In a different context recently, I cautioned some friends who are facing a major decision to be mindful of what questions they ask in the decision-making process because the answers could lead them in radically different directions. For example, if the main question asked is “Which option benefits me the most right now?”, then the answer may be significantly different than the answer to the question “Where am I most needed?” or “What is likely to be most beneficial for my family in the long run?” The questions imply wildly contrasting motivations and result in significantly different answers.

I’m no career counselor. I’m not in talent management. I’m just a guy who has pursued an honest work life in various fields of interest since my first job 40 years ago. I don’t know if I’m at my final employer or not. I hope so, but I’ve learned never to say never in that regard. It’s possible someone could come along tomorrow and make me an offer I can’t refuse. It’s possible that unforeseen changes ahead cause me to choose to seek out something else. Regardless, if the time comes when I’m facing that decision again, I’ll make sure the motivation for the change is more about the excitement and potential of what is ahead than any frustration connected with what I leave behind.

Those are some of my thoughts about deciding when to leave one job for another. Tell me something about the factors that go into your decisions at such times.

Cat Bad DecisionWhat do you do when you realize you’ve made a bad decision?  I hate saying “it depends,” but correcting bad decisions really does depend on the significance of the decision and the reality of the new circumstances in which we find ourselves.  It isn’t always easy, quick or possible to correct a previous bad choice.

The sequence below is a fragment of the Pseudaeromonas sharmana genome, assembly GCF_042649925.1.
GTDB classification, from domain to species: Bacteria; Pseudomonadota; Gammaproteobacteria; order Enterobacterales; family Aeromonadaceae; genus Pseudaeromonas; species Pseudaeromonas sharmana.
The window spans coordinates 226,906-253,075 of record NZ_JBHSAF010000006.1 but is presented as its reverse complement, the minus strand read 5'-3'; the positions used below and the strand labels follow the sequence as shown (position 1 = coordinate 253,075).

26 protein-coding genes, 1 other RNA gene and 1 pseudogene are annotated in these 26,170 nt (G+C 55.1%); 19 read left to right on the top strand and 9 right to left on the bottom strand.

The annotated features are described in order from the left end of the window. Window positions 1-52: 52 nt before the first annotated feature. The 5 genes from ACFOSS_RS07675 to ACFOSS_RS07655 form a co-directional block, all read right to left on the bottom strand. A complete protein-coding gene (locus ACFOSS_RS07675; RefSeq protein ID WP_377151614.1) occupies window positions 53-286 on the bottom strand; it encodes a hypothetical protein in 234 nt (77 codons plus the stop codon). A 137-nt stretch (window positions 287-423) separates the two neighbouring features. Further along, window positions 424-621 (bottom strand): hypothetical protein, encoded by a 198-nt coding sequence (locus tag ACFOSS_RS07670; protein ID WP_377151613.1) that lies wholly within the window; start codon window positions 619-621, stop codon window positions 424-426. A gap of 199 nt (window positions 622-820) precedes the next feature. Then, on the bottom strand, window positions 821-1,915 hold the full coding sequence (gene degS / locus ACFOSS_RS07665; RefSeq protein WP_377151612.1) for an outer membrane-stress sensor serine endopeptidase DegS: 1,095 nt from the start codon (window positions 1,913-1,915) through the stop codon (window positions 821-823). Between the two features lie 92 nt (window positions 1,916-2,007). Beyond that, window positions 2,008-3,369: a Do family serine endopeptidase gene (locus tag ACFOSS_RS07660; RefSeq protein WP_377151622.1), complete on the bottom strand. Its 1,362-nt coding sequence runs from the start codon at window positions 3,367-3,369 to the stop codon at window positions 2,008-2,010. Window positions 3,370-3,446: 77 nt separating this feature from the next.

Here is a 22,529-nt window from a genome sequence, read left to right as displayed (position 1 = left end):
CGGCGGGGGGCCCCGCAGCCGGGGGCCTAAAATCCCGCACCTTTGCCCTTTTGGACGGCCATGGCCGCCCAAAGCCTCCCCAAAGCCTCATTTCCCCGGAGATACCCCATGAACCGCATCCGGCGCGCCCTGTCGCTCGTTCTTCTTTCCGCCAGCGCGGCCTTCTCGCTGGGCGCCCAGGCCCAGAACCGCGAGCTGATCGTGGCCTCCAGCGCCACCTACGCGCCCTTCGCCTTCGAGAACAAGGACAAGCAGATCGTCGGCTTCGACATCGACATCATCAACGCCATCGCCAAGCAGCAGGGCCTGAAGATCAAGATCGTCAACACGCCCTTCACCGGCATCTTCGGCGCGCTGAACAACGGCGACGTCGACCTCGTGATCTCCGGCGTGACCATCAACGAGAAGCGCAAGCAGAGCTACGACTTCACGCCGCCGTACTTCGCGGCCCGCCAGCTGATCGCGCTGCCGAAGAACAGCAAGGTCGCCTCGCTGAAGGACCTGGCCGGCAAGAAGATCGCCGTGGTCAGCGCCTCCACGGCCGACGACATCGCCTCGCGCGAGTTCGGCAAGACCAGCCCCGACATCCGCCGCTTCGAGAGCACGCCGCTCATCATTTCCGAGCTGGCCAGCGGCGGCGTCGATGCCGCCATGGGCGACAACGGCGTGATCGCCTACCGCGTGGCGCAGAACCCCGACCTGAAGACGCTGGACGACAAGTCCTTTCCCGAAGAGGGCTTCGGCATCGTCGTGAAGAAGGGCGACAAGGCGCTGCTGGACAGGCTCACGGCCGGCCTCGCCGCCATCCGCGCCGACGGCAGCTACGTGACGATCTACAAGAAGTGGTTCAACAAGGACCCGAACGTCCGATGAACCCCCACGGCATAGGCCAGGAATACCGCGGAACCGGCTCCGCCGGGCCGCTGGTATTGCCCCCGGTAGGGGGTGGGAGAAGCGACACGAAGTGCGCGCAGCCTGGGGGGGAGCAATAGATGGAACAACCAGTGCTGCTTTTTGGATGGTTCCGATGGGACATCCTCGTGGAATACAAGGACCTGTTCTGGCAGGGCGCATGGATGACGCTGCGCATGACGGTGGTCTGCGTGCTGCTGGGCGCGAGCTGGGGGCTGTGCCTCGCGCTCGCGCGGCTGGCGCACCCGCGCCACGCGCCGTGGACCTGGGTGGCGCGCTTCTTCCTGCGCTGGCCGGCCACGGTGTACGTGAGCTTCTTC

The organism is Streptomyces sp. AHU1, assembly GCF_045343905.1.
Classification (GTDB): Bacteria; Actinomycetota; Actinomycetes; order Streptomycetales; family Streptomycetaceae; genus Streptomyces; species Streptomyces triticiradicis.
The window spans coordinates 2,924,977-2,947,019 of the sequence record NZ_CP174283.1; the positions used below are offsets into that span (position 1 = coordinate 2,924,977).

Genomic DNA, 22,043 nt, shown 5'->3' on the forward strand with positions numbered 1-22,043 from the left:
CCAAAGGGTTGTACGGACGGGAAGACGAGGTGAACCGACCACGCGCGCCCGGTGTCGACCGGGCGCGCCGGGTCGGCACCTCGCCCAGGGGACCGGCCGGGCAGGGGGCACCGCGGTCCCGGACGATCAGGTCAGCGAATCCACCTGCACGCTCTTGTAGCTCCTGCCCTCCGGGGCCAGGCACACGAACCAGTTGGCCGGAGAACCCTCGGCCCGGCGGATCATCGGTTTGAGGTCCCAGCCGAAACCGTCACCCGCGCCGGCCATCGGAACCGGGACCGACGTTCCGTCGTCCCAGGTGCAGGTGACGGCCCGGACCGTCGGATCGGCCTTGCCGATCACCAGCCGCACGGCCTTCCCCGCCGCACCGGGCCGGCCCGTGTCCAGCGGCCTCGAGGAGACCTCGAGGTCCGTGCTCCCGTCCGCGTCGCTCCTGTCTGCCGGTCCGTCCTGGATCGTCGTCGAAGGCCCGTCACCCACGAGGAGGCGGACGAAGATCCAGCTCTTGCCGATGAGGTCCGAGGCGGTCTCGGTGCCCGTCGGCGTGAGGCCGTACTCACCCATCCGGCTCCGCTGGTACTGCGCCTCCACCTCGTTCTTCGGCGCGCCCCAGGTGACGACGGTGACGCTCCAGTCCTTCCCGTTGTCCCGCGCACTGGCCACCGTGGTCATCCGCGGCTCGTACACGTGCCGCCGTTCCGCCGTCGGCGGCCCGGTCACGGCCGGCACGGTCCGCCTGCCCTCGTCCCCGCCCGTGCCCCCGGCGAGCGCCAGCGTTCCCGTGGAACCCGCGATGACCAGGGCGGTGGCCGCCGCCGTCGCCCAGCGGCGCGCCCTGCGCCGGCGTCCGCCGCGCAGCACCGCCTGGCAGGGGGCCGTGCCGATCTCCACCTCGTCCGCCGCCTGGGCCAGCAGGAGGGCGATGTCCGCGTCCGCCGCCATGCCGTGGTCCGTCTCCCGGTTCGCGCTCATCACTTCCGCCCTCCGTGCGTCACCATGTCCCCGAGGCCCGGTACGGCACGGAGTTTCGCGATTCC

Some decisions are mundane and easy to change.  If I make a wrong turn driving to a destination, I simply find a way to turn around and head in the right direction.  No harm, no foul.  On a more significant level, if I’m in school and realize I’m in the wrong degree program, I switch majors to head down a better path, understanding that there may be consequences such as more time spent in school and more cost because of my decisions.  If I accept a new job offer and then find myself working with colleagues or a company far from what I envisioned, I have to decide whether to try to make the best of it and improve that situation, or start the process of changing jobs once again.  If you’re an employer and realize you’ve hired the wrong person, what kind of sticky situation have you just created for yourself?  Do you follow the adage, “Hire slow, fire fast”?  If I realize I’m in a bad relationship, it’s one thing to change if you’ve only been dating someone for a short while versus being married where working on the relationship is more vital.